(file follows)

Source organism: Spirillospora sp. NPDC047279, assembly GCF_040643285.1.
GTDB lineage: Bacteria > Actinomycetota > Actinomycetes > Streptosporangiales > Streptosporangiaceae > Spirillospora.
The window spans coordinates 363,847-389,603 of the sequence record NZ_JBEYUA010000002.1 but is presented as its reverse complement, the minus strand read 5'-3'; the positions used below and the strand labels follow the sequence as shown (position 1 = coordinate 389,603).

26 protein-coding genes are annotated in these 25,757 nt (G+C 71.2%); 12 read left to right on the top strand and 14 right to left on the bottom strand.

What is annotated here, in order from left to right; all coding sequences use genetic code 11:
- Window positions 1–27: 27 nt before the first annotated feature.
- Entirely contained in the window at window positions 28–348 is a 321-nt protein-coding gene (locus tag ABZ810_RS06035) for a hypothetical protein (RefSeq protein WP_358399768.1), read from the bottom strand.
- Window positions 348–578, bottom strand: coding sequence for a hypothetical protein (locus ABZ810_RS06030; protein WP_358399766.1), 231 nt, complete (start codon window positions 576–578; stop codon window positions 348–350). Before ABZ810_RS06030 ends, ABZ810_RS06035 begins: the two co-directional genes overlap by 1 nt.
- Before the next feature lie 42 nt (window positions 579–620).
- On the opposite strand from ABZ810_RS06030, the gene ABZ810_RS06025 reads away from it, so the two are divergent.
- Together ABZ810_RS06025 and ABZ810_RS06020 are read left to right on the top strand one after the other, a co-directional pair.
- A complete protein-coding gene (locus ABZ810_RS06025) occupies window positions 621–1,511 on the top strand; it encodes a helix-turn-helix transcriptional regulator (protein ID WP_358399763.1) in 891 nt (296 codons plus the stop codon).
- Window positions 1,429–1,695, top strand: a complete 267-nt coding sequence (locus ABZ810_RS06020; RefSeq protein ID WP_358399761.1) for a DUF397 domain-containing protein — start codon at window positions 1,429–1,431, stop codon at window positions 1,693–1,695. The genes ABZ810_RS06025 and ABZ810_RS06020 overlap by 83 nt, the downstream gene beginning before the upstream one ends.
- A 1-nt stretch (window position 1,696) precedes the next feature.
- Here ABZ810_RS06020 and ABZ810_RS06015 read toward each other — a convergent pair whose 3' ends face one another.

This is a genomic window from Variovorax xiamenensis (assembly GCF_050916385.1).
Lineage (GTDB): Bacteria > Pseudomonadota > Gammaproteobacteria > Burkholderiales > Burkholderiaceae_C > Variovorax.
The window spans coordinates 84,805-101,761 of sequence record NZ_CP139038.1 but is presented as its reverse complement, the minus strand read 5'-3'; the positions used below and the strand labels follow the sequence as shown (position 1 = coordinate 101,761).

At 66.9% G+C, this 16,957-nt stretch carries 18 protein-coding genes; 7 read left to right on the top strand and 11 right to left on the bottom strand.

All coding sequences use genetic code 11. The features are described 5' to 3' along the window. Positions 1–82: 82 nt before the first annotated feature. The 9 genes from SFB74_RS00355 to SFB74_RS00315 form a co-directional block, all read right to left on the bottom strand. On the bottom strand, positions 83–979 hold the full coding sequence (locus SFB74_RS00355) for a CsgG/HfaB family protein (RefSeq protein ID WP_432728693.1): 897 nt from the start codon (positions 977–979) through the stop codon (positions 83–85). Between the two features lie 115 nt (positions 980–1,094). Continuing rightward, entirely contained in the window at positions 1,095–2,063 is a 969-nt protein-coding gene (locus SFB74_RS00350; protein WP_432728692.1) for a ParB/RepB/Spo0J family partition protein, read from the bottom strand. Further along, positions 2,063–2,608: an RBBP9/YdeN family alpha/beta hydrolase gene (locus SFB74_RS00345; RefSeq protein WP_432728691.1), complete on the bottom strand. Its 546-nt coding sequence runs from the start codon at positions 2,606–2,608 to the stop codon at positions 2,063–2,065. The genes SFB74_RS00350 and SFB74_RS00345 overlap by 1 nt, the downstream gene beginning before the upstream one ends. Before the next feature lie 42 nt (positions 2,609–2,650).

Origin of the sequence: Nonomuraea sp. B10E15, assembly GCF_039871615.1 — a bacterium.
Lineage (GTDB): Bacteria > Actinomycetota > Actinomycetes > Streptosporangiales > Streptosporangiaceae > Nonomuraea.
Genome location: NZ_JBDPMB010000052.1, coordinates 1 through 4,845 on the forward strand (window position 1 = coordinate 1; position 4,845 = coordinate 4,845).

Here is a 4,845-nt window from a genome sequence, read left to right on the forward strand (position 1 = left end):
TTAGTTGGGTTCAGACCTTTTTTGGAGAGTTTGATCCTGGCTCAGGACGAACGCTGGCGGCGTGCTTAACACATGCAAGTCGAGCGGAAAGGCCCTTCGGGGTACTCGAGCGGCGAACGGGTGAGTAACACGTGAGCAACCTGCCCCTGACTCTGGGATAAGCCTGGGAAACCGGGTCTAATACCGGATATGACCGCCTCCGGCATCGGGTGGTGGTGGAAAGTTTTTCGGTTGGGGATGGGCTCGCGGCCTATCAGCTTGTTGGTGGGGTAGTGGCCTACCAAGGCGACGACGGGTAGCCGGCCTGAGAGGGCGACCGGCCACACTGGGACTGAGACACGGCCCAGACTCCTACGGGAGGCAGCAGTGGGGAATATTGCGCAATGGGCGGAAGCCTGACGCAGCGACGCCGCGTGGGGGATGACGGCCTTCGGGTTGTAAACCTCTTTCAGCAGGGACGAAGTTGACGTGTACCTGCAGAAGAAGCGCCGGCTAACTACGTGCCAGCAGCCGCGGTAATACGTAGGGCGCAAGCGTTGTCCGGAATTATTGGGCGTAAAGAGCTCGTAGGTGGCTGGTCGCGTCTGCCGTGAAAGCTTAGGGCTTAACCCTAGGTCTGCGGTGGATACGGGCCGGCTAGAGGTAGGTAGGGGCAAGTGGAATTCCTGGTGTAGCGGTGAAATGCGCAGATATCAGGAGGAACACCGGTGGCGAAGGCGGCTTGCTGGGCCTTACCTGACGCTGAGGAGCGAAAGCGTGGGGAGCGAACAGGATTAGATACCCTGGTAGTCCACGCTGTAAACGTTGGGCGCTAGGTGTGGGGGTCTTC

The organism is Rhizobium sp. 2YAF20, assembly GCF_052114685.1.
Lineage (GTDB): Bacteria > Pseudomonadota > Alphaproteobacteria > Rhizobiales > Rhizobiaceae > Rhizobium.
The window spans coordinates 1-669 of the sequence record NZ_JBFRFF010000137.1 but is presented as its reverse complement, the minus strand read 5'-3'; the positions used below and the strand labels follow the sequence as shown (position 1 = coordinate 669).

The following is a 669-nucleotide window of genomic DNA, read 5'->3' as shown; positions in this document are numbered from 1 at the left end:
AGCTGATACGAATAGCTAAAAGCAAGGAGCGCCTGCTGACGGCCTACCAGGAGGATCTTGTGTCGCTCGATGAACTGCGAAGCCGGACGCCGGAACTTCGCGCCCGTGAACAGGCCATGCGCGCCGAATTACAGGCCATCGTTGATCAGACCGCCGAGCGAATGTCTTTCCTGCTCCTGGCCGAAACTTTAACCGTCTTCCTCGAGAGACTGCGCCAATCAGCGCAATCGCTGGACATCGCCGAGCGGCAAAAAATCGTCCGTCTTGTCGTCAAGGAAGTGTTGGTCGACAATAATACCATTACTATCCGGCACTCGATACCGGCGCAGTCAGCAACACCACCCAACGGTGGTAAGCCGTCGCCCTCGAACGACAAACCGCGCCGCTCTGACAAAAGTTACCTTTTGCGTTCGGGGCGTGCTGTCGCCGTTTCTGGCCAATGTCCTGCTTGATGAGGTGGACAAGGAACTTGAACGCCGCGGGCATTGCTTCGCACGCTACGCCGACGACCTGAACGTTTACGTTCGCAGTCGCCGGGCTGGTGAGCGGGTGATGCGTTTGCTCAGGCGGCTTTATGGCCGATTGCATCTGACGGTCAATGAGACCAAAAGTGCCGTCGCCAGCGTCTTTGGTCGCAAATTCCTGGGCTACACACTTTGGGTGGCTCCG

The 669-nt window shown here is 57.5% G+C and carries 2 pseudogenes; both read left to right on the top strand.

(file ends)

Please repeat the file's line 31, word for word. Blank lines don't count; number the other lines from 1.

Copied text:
The 669-nt window shown here is 57.5% G+C and carries 2 pseudogenes; both read left to right on the top strand.